Beijing’s Covert Global Radio Network

In recent months, a Reuters series on China’s spreading global influence has investigated self-censorship in Hollywood and intimidation at the U.N.. Its latest installment focuses on radio stations and airtime covertly controlled by state broadcaster China Radio International, reaching “from Finland to to Australia, and from Philadelphia to San Francisco.” One key figure argues that “our U.S. audience […] can choose to listen or not listen. I think this is an American value.” But the report suggests deliberate efforts to make this a less than informed decision. From Koh Gui Qing and John Shiffman:

China has a number of state-run properties, such as the Xinhua news agency, that are well-known around the world. But American officials charged with monitoring foreign ownership and said they were unaware of the Chinese-controlled operation inside the until contacted by Reuters. A half-dozen former senior U.S. officials said federal authorities should investigate whether the arrangement violates laws governing foreign media and agents in the .

[…] “We are not the evil empire that some Western media portray us to be,” said a person close to the Communist Party leadership in Beijing who is familiar with the CRI network. “Western media reports about China are too negative. We just want to improve our international image. It’s self-protection.”

[…] In some ways, the CRI-backed radio stations fulfill a similar advocacy role to that of the U.S.-run . But there is a fundamental difference: VOA openly publishes the fact that it receives U.S. government funding. CRI is using front companies that cloak its role. [Source]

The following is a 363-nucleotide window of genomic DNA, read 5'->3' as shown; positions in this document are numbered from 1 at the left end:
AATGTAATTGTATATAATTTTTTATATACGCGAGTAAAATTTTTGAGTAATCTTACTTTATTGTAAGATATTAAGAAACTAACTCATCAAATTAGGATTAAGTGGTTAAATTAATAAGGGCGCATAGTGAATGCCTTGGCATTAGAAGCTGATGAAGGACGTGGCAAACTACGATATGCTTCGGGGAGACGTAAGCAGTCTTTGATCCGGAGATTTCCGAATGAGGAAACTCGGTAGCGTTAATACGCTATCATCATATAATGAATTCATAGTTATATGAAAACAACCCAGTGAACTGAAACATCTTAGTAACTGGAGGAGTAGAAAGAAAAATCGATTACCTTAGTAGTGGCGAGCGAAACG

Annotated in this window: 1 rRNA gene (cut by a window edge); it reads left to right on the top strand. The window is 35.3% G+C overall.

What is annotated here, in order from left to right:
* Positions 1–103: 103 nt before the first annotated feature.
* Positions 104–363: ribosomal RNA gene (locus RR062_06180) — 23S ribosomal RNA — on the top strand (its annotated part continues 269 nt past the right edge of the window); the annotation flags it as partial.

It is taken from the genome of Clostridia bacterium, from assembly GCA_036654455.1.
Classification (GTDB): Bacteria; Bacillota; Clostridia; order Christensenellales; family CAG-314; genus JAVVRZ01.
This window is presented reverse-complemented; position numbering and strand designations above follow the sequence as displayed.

A commentary in The Age last year warned of similar “infiltration” of Australia’s print and broadcast media.

There are some similarities between CRI’s hidden network and the murky origins of several recent pro-Party viral videos. “Do you think what you produce is propaganda?” Xinhua asked the unnamed lead creator of a recent clip on the 13th Five Year Plan, which harnessed a wave of mockery to flood China-focused social and other media last week. “I prefer the word ‘communication,’” he or she replied. Last week Quartz’s Zheping Huang described the group, whose other work includes a 2013 cartoon on Xi Jinping’s arduous rise to power, as follows:

Fuxing Road Studio, the production company behind the video, is evasive. It has never introduced itself as a state- or Party-backed production company, or provided credits for its filmmaking crew, but its message in unambiguously pro-Party. It does not deal with English-language media directly, hiring foreign PR agencies to do so instead. […] And Fuxing often keeps its identity secret even from these PR firms. One British agency that it hired to promote the video “Britain Meets China” did not know that the contract came from Fuxing. [Source]

Similarly pro-government videos have come from ChaoYang Studio, whose earlier productions were banned for satirizing official opacity.